Humanitarian intervention slowly evolved into humanitarian war beginning in the autumn of 1998 after the repeated petitions of the UN for the Milosevic government of the Federal Republic of Yugoslavia to cease the persecution and genocide of ethnic Albanians in the then-Serbian province of Kosovo. The UN Security Council voiced serious concerns of human rights violations in Resolution 1160 and then again prompted the Milosevic government to comply with ceasing its process of ethnic cleansing in Resolution 1199. On March 23, 1999 just prior to the launch of airstrikes in Kosovo, NATO Secretary-General Javier Solana stated that NATO’s actions were intended to “avert a humanitarian catastrophe” and to “prevent more human suffering and more repression and violence against the civilian population of Kosovo.” The NATO bombings received global support from multiple UN members, including the United States, the United Kingdom, France, and Germany, which clearly articulated that the “urgent humanitarian considerations and a desire to support the political aims of the international community justified the decision to employ military power.” In the case of Kosovo, the international community only employed humanitarian intervention in the case of Security Council resolutions. The escalation came once the international community realized Milosevic would refuse to comply with the resolutions calling on his government to cease its attacks against ethnic Albanians. Although humanitarianism was at the heart of the decision to conduct full-scale military operations, humanitarian intervention did not exist and the oxymoron of humanitarian war was just a euphemism for war itself. Gen. Wesley Clark, then the Supreme Allied Commander in Europe, stated later in his memoirs that, “Operation Allied Force was modern war—limited, carefully constrained in geography, scope, weaponry, and effects.” Once again, it is noted that humanitarian war is a construct of war that is waged for humanitarian purposes. Operation Allied Force highlights the failures of the international community with the impatience for humanitarian intervention by straying from the core humanitarian values through the employment of lethal solutions.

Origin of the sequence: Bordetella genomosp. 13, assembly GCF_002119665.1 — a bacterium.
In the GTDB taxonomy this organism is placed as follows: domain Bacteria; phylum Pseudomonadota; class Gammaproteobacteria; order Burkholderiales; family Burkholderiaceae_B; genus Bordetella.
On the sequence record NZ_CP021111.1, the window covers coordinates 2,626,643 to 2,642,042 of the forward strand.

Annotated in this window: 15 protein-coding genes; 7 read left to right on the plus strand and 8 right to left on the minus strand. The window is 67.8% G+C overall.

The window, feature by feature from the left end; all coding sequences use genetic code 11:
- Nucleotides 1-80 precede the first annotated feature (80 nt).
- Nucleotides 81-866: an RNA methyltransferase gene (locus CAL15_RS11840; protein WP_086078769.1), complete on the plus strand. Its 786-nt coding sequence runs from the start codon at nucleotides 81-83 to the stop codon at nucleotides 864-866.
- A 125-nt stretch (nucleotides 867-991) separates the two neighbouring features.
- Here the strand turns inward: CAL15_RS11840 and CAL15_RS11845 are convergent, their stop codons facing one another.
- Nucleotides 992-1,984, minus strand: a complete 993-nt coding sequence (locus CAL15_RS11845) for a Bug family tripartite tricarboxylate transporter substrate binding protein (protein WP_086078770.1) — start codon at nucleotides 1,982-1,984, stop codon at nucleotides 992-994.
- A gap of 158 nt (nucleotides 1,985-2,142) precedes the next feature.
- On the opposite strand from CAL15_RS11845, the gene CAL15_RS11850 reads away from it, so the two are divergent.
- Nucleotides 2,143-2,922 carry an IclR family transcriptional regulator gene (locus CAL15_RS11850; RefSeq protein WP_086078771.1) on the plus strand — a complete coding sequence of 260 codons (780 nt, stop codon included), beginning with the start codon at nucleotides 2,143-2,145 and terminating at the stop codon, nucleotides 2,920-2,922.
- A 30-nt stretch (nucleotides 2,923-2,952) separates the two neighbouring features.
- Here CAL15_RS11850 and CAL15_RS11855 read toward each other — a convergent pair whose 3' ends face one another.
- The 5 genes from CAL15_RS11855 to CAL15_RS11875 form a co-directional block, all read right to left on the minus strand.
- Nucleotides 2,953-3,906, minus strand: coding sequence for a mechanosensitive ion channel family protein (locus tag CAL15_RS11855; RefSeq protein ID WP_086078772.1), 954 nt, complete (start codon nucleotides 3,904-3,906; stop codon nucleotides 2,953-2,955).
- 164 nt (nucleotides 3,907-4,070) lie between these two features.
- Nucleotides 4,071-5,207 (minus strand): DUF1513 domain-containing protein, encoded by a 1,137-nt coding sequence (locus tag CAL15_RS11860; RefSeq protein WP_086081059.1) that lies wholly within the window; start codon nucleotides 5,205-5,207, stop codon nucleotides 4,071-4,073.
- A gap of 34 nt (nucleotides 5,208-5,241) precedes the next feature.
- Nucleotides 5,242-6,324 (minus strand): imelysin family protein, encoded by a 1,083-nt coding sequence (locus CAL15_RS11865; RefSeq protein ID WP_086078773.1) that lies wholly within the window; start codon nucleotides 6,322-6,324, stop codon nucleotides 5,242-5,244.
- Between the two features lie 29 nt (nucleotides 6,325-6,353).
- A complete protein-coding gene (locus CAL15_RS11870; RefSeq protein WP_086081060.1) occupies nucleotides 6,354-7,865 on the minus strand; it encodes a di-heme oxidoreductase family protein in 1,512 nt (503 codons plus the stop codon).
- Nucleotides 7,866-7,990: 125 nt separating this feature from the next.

On March 19, 2011 as a part of Operation Odyssey Dawn, military forces from the United States, France, the United Kingdom, Canada, and Italy targeted and struck Muammar Gaddafi’s soldiers and air defenses. The airstrikes had come after repeated appeals from the UN Security Council to cease the Libyan regime’s crimes against humanity in Resolution 1973 and for Libyan authorities to comply with Resolution 1970, which requested that humanitarian aid be allowed to enter besieged towns. Prior to both resolutions, the international community observed in horror how Gaddafi became committed to crushing the civil uprising of his own citizens, which gained strength during the Arab Spring. Gaddafi spoke of the protesters as “cockroaches” and promised to “cleanse Libya house to house” and attack the residents of Benghazi with “no mercy,” which he later accomplished on March 20, 2011. The international community was outraged at the “indiscriminate and excessive use of force and lethal weapons against peaceful protesters, in violation of human rights and International Humanitarian Law.” Representatives from the Arab League, the African Union, the Organization of Islamic Conference, Iraq, Jordan, Morocco, Qatar, the United Arab Emirates, the European Union, and the United States convened in Paris for a summit to finalize plans for Operation Odyssey Dawn just a day after the Security Council passed Resolution 1973, authorizing a military intervention. There was already growing support from the international community to recognize the Interim Transitional National Council, which had declared itself on March 5, and it was apparent that Gaddafi had no intentions of ceasing military operations. Using R2P as a foundation for action, on March 19, coalition forces began airstrikes, and by the end of the month, had handed over control of the operation to NATO command and established a no-fly zone over Libya. In reflection of the intervention in Libya, Bellamy notes, “Debates about preventing and responding to mass atrocities are no longer primarily about whether to act, but how to act.” The international debate over Libya was initially about humanitarian intervention, but international action again devolved into humanitarian war, which in turn devolved into a more general war. The focus was once again on the immediate threat to human security and not the multifaceted approach of diplomacy, distribution of aid, use of nongovernmental and intergovernmental organizations’ support, and a peacekeeping mission. Ultimately, a belief in the effectiveness of humanitarian war begins with cynicism and impatience with humanitarianism and diplomacy.